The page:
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INEOS Bio Begins Advanced Waste-to-Ethanol Plant Feasibility Study

Bri
The INEOS Bio waste-to-ethanol process, originally developed by BRI. Click to enlarge.

INEOS Bio, a subsidiary of INEOS, the world’s third-largest chemicals company, has started a feasibility study for a plant in the UK to convert locally generated biodegradable household and commercial wastes into carbon neutral road transport fuel and clean electricity, using the INEOS Bio technology process. (Earlier post.)

The £3.5-million (US$5.9 million) feasibility study, which includes detailed engineering design work for a plant at the company’s Seal Sands site in the Tees Valley, is being supported by a £2.2-million (US$3.7 million) grant from the Regional Development Agency One North East and the Department for Energy and Climate Change. When completed, the feasibility study will inform an investment decision in 2010 for a commercial INEOS Bio bio-ethanol and bio-energy plant. Subsequent expansion could turn the initial plant into a fully integrated bio-refinery by 2015.

Converting household organic wastes into bio-fuel and clean energy can deliver very attractive environmental and social benefits to the North East and the UK as a whole. Essentially, our aim is to provide bio-fuel for cars and bio-energy at competitive cost without harming the environment, with very low or zero net carbon emissions and without competing with food production.

The challenge now, in the current economic environment, is to commercialize in Europe. In this regard, I would like to express my thanks to One North East, the Department for Energy and Climate Change and the National Non-Food Crop Centre for their considerable support to enable this work to go ahead.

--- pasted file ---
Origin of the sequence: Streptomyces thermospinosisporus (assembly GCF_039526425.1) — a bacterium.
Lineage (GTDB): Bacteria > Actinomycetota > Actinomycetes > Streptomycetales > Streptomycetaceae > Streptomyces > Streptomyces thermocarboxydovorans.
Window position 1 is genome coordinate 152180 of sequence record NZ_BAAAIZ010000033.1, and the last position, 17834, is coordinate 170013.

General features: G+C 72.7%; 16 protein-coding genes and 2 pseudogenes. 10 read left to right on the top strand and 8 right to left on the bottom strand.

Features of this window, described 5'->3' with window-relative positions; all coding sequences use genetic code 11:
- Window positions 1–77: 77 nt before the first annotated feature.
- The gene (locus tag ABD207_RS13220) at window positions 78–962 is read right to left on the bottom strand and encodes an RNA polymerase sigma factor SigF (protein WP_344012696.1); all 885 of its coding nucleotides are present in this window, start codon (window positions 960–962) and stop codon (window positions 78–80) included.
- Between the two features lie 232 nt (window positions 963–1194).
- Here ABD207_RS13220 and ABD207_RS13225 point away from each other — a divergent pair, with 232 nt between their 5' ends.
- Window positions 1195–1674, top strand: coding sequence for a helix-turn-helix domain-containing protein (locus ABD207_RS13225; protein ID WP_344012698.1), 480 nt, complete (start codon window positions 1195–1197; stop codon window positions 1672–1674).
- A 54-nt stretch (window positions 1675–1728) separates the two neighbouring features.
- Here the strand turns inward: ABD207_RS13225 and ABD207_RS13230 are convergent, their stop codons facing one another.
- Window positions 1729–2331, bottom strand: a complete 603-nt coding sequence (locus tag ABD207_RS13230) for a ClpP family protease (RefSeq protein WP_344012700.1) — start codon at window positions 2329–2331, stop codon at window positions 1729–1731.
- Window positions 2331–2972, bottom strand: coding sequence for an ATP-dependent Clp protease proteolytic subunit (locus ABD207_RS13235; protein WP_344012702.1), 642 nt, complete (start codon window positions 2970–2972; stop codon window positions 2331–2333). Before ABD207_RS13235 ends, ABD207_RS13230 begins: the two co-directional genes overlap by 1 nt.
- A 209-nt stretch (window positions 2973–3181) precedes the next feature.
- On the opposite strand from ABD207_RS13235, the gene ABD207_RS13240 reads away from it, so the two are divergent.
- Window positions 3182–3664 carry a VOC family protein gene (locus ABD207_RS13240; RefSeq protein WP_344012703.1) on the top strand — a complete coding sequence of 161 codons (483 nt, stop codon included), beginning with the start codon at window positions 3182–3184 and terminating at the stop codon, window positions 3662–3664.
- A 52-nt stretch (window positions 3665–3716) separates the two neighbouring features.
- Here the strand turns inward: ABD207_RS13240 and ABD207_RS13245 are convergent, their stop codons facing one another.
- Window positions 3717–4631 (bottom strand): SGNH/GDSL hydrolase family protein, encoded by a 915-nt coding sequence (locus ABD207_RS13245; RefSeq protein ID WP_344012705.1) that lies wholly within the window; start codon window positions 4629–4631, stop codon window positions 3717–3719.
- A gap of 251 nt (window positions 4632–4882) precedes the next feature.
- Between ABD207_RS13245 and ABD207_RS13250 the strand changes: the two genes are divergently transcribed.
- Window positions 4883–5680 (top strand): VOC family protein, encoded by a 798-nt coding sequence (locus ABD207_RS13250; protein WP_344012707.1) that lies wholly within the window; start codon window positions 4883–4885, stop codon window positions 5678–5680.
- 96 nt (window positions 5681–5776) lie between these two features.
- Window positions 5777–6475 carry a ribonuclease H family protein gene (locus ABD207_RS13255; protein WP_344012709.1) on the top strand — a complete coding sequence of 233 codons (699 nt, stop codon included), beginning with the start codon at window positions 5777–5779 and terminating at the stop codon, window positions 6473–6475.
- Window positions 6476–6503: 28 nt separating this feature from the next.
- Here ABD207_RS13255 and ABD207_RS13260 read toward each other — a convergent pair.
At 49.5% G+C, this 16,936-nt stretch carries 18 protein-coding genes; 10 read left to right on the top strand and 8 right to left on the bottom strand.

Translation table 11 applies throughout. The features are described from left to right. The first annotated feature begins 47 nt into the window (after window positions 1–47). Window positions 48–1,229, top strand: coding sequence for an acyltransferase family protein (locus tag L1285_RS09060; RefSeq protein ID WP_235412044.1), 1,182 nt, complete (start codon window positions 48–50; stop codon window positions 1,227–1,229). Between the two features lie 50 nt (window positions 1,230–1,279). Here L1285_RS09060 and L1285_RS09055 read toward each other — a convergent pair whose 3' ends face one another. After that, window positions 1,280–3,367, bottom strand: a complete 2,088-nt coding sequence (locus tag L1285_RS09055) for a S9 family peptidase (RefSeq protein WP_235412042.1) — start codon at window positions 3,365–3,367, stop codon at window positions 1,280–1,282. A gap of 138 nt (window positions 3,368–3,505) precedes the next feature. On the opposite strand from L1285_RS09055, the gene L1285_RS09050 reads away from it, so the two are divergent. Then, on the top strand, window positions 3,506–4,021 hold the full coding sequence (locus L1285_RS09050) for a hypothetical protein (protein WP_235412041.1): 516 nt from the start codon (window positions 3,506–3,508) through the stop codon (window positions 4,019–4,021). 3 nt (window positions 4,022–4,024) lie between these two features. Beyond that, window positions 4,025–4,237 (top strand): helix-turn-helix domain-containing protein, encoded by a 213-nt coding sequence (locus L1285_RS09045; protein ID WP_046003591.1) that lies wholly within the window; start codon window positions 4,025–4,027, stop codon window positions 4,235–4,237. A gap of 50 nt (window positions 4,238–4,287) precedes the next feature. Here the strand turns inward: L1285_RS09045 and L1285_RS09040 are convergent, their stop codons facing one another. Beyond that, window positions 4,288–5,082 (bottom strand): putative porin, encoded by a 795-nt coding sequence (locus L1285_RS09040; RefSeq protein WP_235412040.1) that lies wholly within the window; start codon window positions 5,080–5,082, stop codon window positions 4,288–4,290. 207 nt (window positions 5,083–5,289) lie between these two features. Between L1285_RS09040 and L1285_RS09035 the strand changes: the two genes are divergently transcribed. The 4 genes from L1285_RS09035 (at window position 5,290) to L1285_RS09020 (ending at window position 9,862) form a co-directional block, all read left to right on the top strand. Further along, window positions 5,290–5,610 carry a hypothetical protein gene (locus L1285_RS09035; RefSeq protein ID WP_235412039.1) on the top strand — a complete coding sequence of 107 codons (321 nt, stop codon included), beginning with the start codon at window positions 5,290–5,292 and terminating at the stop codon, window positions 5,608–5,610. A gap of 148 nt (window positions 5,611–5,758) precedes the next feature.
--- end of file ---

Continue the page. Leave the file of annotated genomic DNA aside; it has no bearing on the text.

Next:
—Peter Williams, CEO of INEOS Bio

The INEOS Bio process is a combined thermochemical and biochemical technology for the production of bio-ethanol and renewable power from a wide range of low-cost carbon materials, including biodegradable household and industrial wastes. At the heart of the INEOS Bio technology is an anaerobic fermentation step, through which naturally occurring bacteria convert gases derived directly from biomass into bio-ethanol. The process supports high recycling and high landfill diversion rates.

The INEOS Bio process for ethanol production—developed by BRI, which INEOS acquired in 2007—comprises three main steps:

  1. Gasification of the prepared organic carbon material using oxygen to produce synthesis gas. The hot synthesis gas is quenched and cleaned. Heat is recovered to generate renewable power.

  2. The cleaned, cooled synthesis gas is passed into a fermentation process, where it is consumed by anaerobic bacteria and turned into ethanol. The fermentation broth contains a carefully controlled mixture of nutrients to deliver a reliably high yield of ethanol production. The bacteria achieve a very high selectivity to ethanol. The high yield and high selectivity translate to an outstanding process efficiency and leading production economics. The off-gas from the fermenter is used to produce additional power and heat.

  3. The ethanol solution is purified to make anhydrous ethanol (>99.7% ethanol). This is subsequently blended into gasoline.

Two independent life cycle assessments on the production of INEOS Bioethanol from waste biomass both indicate that GHG savings of > 90% vs. gasoline should be achieved.

Comments

Henry Gibson

I very much like the process of feeding bacteria with carbon monoxide and hydrogen to produce ethanol. I wish that it could also be done to produce butanol.

No fuel can be considered carbon neutral if any fossil fuels are used to make it. In many cases it would be more CO2 reductive just to use fossil fuels and plant more trees. Efficient cabonization of wastes and forest products can be used to permanently remove carbon from the cycle and enrich soils at the same time. Almost all biomass can be used to make foods.

Ethanol itself is a food used by many for a substantial part of their caloric input. In the US, this ethanol would pass the radioactivity test required of food ethanol, which is more radioactive than petroleum ethanol. Would this ethanol be drinkable if it were not mixed with gasoline. ..HG..

sulleny

A good idea. But we know these processes are feasable. Range Fuels and Coskata are both doing various feedstock to ethanol projects.

Henry, while ethanol may be considered a food for some - those who consume it as a food and not an elixer, usually end belly-up on a slab before their time.

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